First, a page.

MbS even rounded up bloggers and journalists after the launch of the economic and political campaign against Qatar because they failed to shower the ruling al‐Sauds in praise. Silence was insufficient. Lavish, unquestioning praise was required.
Religious liberty is similarly restricted, that is, nonexistent. Not a single church, synagogue, or temple operates in the Kingdom. The U.S. Commission on Religious Freedom continued to label Saudi Arabia a Country of Particular Concern. Promises of reform have been made, but, the Commission warned, so far the regime “maintained a ban on non‐Muslim public religious observance and continued to arrest, detain, and harass individuals for dissent, blasphemy, and apostasy. The Saudi government continued to violate the rights of Shi’a Muslims and non‐Muslim minorities, and to advocate a doctrine of religious intolerance.” Indeed, “after more than 15 years of incremental progress, the Saudi government showed backsliding on improvements to its textbooks that continued to propagate intolerance and advocate violence against religious minorities, women, and the [gay] community.”
In its report on religious freedom, State made similar points. Quite simply, “freedom of religion is not provided under the law.” The law criminalizes many things, “including non‐Islamic public worship, public display of non‐Islamic religious symbols, conversion by Muslim to another religion, and proselytizing by a non‐Muslim.” Even Muslims, minority Shiites, suffered serious repression. And despite MbS’s much‐heralded reforms, the religious police, or so‐called Commission for the Promotion of Virtue and Prevention of Vice, still “monitored social behavior.” The KSA is one of the very few Muslim nations to completely ban other faiths.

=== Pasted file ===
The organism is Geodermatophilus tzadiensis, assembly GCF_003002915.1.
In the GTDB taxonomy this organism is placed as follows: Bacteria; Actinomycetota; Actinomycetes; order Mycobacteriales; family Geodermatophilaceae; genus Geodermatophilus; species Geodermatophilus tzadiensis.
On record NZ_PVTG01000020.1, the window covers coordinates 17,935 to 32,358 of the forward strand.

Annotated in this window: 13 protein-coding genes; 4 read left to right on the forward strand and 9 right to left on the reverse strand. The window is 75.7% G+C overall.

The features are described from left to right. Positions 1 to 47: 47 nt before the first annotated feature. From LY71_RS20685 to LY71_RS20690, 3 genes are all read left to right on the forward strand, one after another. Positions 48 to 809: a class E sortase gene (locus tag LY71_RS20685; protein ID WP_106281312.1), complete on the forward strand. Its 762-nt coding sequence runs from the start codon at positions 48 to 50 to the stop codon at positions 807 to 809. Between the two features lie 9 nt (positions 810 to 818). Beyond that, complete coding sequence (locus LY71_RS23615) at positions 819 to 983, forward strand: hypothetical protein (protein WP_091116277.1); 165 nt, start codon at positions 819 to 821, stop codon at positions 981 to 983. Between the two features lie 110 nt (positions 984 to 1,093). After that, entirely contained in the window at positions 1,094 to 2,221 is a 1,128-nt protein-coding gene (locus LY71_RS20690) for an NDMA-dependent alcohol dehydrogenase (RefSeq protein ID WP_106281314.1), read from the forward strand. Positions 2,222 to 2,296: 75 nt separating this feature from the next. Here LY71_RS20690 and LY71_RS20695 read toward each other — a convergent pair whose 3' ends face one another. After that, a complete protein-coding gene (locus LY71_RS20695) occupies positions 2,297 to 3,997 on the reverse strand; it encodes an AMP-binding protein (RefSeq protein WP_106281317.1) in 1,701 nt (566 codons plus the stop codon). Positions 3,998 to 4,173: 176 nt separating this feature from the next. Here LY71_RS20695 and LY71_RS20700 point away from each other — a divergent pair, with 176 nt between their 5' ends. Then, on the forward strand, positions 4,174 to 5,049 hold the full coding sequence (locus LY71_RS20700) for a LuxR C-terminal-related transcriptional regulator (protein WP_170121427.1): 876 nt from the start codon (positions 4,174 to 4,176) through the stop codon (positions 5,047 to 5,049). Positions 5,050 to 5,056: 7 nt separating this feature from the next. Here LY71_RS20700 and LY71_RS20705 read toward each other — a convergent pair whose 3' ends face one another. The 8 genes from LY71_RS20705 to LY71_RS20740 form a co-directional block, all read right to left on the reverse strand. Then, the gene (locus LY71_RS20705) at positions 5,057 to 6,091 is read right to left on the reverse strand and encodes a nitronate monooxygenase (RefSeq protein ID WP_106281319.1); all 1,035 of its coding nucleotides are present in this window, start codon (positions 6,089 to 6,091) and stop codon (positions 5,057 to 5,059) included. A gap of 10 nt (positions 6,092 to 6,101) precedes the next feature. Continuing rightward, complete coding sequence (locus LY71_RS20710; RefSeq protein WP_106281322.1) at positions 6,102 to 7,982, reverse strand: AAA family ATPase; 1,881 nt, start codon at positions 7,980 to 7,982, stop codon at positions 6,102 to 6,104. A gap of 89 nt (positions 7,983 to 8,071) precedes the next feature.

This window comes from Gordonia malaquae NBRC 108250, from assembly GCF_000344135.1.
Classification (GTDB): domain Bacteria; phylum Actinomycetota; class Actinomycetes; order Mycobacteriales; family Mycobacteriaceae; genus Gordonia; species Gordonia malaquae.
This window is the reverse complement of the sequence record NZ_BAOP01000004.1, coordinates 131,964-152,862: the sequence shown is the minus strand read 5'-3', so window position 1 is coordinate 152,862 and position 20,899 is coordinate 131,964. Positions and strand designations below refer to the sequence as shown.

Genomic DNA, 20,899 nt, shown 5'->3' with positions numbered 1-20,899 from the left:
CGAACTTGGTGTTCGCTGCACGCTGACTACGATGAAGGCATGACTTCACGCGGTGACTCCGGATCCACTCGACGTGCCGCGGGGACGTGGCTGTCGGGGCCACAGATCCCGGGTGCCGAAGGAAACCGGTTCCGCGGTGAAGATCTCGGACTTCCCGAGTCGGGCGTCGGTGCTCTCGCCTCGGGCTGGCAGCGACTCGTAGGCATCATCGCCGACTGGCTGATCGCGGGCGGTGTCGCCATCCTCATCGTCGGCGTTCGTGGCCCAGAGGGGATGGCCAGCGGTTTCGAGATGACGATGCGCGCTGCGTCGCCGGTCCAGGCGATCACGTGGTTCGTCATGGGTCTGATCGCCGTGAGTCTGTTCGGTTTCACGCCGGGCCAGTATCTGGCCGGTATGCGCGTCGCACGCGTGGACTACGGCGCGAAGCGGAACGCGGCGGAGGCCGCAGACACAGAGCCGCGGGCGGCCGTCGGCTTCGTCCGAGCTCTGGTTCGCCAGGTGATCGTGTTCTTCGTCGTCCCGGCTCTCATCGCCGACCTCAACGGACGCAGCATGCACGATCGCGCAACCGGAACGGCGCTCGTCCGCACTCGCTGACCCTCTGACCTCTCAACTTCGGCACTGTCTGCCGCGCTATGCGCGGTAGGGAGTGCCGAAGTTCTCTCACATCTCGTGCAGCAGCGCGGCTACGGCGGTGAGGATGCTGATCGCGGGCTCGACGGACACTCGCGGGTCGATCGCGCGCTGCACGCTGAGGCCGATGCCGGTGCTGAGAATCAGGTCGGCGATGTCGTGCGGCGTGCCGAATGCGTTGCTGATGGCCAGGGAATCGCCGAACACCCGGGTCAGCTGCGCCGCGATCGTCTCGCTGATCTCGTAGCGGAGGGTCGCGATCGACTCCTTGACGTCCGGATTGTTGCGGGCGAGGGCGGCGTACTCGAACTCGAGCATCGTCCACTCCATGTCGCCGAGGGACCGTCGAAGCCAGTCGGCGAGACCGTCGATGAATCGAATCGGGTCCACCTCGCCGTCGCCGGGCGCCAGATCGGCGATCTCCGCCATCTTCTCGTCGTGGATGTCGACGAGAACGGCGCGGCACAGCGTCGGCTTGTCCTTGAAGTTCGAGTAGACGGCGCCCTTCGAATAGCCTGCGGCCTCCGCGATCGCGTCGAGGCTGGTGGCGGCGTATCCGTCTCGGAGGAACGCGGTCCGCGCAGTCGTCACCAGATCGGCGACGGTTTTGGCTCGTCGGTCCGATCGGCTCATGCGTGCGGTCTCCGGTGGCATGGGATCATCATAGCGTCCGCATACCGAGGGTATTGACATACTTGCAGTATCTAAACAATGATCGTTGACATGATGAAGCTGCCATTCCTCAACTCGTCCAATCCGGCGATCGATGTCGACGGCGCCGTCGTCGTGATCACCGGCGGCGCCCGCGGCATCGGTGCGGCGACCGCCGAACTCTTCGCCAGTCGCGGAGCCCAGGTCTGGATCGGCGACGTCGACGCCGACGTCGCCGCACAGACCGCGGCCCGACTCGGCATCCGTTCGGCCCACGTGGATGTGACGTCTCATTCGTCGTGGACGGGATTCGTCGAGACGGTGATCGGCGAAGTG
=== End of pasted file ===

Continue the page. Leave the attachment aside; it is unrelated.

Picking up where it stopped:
Yet for this regime, so hostile to U.S. interests and values, the Trump administration is hiring out America’s soldiers. Like the other Persian Gulf states, the Saudi royal family pays outsiders to do most of the serious work. About 30 percent of the population is foreign, with expatriates doing the work Saudis prefer not to do (barely 1 percent are Western). Most important on that list is the military. The regime purchases lots of fancy airplanes and pays Washington to teach its flyers, like the one who killed three Americans at Pensacola’s Naval Air Station. But the royals fear their personnel are better at slaughtering Yemeni civilians than defeating Iranian irregulars.
President Trump knows better than to bow to the Saudis. During the campaign, he criticized the royals. But when he made Riyadh his first foreign visit, he appeared to come away bewitched. Some observers blamed the impact of the fabled sword dance, which he participated in. Others pointed to the Sauronesque orb at the new counter‐terrorism center, which he visited. Perhaps he peered into the modern Evil Eye when no one was watching him.
Whatever the cause, his willingness to subordinate U.S. interests and values to Saudi Arabia violates his promise to follow an America‐first policy. It is well past time to kick the royals off the U.S. defense dole.